Economic Reports for the Week Ahead -- Data to be released this week includes the Standard & Poor's/Case-Shiller housing price index for December and the fourth quarter, new home sales for January and consumer confidence for January (Tuesday); durable goods for January and pending home sales for January (Wednesday); weekly jobless claims, fourth-quarter G.D.P. (revised) and the Chicago P.M.I. for February (Thursday); and personal income and spending for January, the Thompson Reuters/University of Michigan consumer sentiment index for February, the ISM manufacturing index for February and construction spending for January (Friday). (NY Times)
The big sequester gamble: How badly will the cuts hurt? -- With the ax set to fall on federal spending in five days, the question in Washington is not whether the sequester will hit, but how much will it hurt. Over the past week, President Obama has pained a picture of impending disaster warning of travel delays, laid-off firefighters and pre-schoolers tossed out of Head Start. Conservatives accuse Obama of exaggerating the impact, and some White House allies worry the slow-moving sequester may fail to live up to the hype. (WaPo)
Debating Future of Fannie and Freddie -- Four years after Fannie Mae and Freddie Mac were taken over by the Treasury Department, there has been little serious movement to revamp the housing-finance giants and the $10 trillion U.S. mortgage market that they support. But a behind-the-scenes effort to jump-start the debate over Fannie's and Freddie's future is under way, and the broad outlines appear to favor winding down the two companies, expanding the role of the private sector and placing more emphasis on government support for rental housing. (WSJ)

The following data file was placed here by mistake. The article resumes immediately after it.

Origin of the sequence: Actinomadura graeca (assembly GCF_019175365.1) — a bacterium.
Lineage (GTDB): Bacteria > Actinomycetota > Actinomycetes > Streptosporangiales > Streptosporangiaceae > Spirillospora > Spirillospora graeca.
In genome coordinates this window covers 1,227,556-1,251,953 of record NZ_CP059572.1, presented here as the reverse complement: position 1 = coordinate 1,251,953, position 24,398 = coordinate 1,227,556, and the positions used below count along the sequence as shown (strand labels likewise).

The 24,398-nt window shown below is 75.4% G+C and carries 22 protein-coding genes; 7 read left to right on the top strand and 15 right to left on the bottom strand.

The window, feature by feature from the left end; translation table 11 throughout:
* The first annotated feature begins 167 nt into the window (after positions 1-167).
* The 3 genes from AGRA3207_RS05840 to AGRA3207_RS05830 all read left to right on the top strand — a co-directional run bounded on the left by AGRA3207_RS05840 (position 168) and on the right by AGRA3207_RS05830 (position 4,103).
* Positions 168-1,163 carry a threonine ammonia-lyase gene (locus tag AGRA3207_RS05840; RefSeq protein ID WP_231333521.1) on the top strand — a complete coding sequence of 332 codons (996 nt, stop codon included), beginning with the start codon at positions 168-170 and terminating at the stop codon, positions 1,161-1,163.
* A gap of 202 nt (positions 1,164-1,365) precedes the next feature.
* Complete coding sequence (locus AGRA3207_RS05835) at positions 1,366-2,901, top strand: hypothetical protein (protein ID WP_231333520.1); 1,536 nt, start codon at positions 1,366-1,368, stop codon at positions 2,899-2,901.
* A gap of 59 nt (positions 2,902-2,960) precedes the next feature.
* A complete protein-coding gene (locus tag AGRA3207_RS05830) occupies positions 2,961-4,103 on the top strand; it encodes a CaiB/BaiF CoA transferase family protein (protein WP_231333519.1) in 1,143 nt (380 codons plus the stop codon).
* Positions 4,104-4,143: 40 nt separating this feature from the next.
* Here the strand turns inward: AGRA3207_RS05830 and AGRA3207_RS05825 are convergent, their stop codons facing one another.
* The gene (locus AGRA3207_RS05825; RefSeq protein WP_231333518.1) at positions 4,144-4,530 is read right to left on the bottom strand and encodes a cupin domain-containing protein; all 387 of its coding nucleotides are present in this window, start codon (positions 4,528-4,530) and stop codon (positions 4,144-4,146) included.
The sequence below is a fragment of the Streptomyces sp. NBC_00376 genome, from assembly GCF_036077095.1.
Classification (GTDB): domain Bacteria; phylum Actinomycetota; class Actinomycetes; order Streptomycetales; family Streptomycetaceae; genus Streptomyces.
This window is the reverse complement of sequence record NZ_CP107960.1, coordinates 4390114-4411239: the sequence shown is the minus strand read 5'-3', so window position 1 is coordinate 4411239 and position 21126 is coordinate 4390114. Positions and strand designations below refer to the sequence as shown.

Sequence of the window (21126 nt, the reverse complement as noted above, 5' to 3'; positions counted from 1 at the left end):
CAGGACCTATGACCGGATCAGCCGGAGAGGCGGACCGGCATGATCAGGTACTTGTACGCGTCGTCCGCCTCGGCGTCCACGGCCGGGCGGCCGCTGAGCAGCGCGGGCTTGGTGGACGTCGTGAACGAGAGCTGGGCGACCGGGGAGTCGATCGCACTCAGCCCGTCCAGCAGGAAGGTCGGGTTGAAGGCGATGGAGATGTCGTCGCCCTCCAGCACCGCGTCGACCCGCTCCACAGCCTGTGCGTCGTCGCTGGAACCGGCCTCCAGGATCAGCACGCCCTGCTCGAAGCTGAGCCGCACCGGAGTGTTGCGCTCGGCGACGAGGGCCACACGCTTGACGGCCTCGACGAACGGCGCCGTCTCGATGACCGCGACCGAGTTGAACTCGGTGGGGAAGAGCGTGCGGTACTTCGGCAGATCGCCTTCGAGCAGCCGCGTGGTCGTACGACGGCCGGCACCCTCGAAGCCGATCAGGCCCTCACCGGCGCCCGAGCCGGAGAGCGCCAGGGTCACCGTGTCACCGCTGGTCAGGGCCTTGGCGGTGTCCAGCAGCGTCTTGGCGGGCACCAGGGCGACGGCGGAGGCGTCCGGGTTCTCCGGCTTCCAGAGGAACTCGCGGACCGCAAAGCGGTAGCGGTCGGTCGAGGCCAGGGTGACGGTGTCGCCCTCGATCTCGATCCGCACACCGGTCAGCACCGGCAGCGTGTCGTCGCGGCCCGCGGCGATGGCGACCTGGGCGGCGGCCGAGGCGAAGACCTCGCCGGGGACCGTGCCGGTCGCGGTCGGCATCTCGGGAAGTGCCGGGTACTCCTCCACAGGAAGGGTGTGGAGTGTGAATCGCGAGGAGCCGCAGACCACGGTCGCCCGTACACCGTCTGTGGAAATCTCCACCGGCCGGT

In Florida, a health-care quandary -- Almost overnight, Florida has gone from being an ardent opponent of the federal healthcare law to a laboratory for an ambitious experiment under it. If state lawmakers back Gov. Rick Scott's plan to expand Medicaid, it will be an experiment with a determinedly free-market twist. Scott's turnabout on Medicaid last Wednesday came a few hours after the federal government tentatively approved his application to fully privatize the federal-state program for the poor. (WaPo)
A Complex Role for Medicare in the Standoff in Washington -- In some ways, the partisan standoff over looming budget cuts resembles earlier links in the chain of fiscal battles that began two years ago. But the politics of one core dispute between Democrats and Republicans -- what to do about Medicare -- are changing. And some of those changes complicate President Obama's agenda, even as he continues to flex his post election muscle. (NY Times)
Canadian officials make climate case in DC ahead of Keystone pipeline decision -- Alberta's provincial government is trying to burnish its image on climate change as top Canadian officials make the case for U.S. approval of the Keystone XL oil sands pipeline. (The Hill)
Also From the Forum
The Week in Regulation -- Regulatory burdens increased modestly this week, with $130 million in costs and more than 308,000 paperwork burden hours. A proposed Affordable Care Act regulation imposing medical loss ration (MLR) requirements for Medicare Advantage plans highlighted this week. (Breakdown here)